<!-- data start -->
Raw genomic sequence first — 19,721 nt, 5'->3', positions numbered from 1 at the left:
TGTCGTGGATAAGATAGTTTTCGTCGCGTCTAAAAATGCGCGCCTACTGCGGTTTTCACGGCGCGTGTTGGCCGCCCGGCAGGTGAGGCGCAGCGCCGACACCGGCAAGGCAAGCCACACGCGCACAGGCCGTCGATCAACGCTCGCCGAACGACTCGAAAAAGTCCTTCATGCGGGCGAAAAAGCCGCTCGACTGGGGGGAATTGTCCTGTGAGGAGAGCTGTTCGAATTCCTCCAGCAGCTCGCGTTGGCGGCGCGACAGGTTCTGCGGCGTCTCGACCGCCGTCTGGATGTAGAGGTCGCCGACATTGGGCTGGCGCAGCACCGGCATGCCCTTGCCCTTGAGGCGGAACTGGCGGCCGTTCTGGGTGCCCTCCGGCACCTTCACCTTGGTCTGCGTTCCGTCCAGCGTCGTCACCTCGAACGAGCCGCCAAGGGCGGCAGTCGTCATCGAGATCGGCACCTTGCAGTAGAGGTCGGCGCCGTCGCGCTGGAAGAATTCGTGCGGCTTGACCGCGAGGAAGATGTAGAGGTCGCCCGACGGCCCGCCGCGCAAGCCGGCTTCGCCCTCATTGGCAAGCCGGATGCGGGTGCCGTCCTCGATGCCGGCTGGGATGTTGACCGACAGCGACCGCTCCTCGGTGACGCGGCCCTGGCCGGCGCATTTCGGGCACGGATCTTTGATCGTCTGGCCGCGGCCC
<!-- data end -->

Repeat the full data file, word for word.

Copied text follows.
Raw genomic sequence first — 19,721 nt, 5'->3', positions numbered from 1 at the left:
TGTCGTGGATAAGATAGTTTTCGTCGCGTCTAAAAATGCGCGCCTACTGCGGTTTTCACGGCGCGTGTTGGCCGCCCGGCAGGTGAGGCGCAGCGCCGACACCGGCAAGGCAAGCCACACGCGCACAGGCCGTCGATCAACGCTCGCCGAACGACTCGAAAAAGTCCTTCATGCGGGCGAAAAAGCCGCTCGACTGGGGGGAATTGTCCTGTGAGGAGAGCTGTTCGAATTCCTCCAGCAGCTCGCGTTGGCGGCGCGACAGGTTCTGCGGCGTCTCGACCGCCGTCTGGATGTAGAGGTCGCCGACATTGGGCTGGCGCAGCACCGGCATGCCCTTGCCCTTGAGGCGGAACTGGCGGCCGTTCTGGGTGCCCTCCGGCACCTTCACCTTGGTCTGCGTTCCGTCCAGCGTCGTCACCTCGAACGAGCCGCCAAGGGCGGCAGTCGTCATCGAGATCGGCACCTTGCAGTAGAGGTCGGCGCCGTCGCGCTGGAAGAATTCGTGCGGCTTGACCGCGAGGAAGATGTAGAGGTCGCCCGACGGCCCGCCGCGCAAGCCGGCTTCGCCCTCATTGGCAAGCCGGATGCGGGTGCCGTCCTCGATGCCGGCTGGGATGTTGACCGACAGCGACCGCTCCTCGGTGACGCGGCCCTGGCCGGCGCATTTCGGGCACGGATCTTTGATCGTCTGGCCGCGGCCC